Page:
“So we have to denounce whether there are people trying to influence the democratic elections, whether there are people trying to create a blasting campaign against institutions or just trying to generate chaos. So we have to clearly work on cybersecurity policies that allow us to detect phenomenons like the one that took place in the United States in 2016, and that has taken place in other countries around the world, in order not to allow other countries that want to manipulate elections other benefit,” Duque told Fox News.

It has been proven by the Department of Justice and Congress that Russia attempted to influence the outcome of the United States’ 2016 Presidential Election through a campaign of disinformation and by sowing political division on social media platforms. 

Colombia’s president condemns Russia's 'most brutal genocide,' warns of autocracies disrupting democracies

Duque also discussed the ongoing discussions to re-negotiation the Iran Nuclear Deal, saying that any deal to deter Iran from developing a deployable nuclear weapon would be beneficial to the region, due to the fact that Iran is active in South America, particularly in Venezuela through terrorist organizations.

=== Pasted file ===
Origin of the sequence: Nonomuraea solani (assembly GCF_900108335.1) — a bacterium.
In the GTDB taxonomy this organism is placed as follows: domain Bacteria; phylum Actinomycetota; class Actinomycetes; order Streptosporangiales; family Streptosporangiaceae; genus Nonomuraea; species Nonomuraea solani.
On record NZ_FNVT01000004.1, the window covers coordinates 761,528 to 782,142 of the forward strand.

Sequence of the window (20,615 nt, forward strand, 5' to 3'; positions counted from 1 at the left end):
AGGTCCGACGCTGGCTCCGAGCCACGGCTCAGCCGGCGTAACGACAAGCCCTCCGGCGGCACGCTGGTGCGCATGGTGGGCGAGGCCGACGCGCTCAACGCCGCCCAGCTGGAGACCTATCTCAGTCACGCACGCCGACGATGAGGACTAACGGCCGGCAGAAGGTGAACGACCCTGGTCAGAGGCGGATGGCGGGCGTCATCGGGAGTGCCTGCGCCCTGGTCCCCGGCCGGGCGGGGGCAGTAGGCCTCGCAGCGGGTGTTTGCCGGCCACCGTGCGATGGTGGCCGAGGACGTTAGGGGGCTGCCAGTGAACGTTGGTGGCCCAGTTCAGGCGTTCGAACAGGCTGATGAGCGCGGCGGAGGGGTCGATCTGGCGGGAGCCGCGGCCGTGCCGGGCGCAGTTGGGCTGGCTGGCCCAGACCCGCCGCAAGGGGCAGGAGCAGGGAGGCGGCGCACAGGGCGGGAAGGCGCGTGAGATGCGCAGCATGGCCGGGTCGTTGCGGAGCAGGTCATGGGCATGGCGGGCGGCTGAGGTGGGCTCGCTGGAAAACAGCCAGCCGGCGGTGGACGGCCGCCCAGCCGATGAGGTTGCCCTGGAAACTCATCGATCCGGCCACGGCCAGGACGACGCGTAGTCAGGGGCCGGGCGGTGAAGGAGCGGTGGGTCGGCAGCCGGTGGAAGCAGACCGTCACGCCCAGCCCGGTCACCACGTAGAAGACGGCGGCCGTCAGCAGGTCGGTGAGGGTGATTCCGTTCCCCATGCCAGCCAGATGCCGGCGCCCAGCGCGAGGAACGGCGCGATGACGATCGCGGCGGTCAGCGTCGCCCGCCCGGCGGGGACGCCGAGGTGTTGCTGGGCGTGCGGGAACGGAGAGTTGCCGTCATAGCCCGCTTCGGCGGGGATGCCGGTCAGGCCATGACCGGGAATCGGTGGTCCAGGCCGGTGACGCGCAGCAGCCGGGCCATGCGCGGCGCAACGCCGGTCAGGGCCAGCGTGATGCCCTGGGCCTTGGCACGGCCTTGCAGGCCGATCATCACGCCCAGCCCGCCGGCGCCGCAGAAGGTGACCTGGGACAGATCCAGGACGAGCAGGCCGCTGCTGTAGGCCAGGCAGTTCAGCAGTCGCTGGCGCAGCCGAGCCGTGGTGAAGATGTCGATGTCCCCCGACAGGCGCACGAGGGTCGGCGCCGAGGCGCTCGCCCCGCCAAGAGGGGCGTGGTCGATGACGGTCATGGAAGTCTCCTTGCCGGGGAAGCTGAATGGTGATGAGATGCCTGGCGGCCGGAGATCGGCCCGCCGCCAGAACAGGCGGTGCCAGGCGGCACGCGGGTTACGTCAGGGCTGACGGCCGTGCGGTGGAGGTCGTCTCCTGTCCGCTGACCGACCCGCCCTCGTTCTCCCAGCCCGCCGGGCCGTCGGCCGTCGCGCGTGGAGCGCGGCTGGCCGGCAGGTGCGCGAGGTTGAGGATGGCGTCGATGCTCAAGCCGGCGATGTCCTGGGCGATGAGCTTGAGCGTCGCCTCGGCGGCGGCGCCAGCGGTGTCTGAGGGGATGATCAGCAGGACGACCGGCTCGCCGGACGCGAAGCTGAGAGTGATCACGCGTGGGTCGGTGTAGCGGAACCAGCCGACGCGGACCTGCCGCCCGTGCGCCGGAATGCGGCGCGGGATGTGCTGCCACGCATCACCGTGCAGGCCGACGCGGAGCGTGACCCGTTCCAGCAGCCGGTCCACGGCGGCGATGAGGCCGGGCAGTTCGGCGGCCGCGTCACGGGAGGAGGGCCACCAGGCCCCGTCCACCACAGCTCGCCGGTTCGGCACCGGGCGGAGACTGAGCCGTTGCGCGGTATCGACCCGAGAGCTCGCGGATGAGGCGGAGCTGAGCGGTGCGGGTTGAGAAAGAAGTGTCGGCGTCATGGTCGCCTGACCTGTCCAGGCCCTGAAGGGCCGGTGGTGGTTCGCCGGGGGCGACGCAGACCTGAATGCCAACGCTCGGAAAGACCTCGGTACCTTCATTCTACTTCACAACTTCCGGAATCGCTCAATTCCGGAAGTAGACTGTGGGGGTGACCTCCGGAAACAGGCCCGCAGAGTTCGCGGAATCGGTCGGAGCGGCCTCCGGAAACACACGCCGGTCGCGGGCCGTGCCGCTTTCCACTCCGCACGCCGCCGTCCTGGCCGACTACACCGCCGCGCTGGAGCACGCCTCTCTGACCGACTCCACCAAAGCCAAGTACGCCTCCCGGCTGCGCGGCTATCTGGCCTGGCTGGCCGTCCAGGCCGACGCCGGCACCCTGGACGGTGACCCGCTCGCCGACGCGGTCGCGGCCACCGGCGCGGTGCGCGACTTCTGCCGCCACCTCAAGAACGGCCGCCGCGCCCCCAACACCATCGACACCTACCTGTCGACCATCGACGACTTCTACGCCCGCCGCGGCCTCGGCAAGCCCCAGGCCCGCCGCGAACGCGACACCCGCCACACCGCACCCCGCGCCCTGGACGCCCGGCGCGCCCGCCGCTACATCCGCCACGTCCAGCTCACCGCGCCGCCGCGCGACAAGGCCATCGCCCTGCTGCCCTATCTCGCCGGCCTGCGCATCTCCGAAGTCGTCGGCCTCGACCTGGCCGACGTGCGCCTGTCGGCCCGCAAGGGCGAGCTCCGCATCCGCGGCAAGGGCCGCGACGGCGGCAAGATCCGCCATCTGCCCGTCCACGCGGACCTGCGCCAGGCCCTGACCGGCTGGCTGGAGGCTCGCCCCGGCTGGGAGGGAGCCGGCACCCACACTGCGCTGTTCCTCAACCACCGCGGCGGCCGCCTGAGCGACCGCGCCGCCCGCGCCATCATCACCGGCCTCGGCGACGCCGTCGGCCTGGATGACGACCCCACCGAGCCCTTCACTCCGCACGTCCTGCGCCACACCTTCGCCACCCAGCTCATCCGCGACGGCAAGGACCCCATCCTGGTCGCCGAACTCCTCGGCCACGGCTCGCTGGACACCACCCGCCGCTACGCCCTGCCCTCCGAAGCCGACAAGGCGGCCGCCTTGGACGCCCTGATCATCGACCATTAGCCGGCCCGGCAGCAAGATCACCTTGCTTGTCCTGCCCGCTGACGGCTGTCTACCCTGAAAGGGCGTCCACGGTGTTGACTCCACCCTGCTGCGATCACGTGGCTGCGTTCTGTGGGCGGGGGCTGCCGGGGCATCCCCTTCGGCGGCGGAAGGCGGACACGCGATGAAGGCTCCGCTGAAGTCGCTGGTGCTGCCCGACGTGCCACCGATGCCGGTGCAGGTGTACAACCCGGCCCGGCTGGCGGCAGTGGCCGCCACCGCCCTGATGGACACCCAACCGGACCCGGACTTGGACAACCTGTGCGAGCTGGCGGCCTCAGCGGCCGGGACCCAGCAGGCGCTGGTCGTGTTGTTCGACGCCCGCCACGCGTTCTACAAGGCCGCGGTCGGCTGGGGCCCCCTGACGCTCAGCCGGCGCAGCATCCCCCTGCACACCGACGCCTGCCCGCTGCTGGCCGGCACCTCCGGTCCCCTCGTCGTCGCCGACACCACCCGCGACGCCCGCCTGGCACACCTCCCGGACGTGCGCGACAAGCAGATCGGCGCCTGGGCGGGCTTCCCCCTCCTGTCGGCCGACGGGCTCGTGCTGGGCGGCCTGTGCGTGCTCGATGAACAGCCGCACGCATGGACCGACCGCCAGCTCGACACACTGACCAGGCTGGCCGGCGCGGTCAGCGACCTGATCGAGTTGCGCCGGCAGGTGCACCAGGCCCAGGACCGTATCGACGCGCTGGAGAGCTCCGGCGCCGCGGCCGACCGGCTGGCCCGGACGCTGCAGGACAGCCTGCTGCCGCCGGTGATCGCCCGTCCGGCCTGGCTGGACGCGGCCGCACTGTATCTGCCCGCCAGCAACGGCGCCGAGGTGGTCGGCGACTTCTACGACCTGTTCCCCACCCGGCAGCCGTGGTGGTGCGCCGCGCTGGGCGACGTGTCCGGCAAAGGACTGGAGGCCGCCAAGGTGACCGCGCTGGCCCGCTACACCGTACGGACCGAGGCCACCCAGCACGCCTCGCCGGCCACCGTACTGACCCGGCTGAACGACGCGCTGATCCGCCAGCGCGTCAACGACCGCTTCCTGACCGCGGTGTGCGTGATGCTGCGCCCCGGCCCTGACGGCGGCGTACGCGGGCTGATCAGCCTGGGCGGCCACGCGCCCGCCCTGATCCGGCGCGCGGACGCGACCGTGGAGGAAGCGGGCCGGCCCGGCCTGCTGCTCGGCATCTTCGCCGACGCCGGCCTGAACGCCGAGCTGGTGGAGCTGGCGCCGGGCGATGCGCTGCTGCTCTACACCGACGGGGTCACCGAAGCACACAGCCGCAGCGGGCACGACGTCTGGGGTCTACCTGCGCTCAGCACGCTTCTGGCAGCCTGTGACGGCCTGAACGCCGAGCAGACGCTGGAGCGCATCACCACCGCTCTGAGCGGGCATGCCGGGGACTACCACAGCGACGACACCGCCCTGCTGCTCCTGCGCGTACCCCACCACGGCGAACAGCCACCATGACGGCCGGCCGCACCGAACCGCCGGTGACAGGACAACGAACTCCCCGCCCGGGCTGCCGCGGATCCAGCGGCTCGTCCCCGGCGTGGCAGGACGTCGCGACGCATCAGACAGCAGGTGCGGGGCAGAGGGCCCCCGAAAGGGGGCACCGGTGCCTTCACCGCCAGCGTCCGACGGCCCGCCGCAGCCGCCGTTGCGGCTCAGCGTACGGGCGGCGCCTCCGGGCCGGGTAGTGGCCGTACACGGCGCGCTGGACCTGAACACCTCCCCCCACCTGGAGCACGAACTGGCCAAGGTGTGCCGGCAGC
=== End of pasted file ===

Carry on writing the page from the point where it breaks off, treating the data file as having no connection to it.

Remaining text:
“My opinion is that the [International Atomic Energy Agency] IAEA has been requesting for many years to have a transparent and traceable mechanism of supervision and any way forward on an agreement that is able to deter Iran to enrich uranium and build a nuclear weapon. Well, I think we have to celebrate it. And maybe if I could use the phrase that Ronald Reagan used to use is, yeah, you can trust, but you have to verify. And I think so far there has been a lot of trust, but I think we haven’t had the verification enough to clearly ensure that Iran is not going to enrich uranium and create a major world threat,” he told Fox News.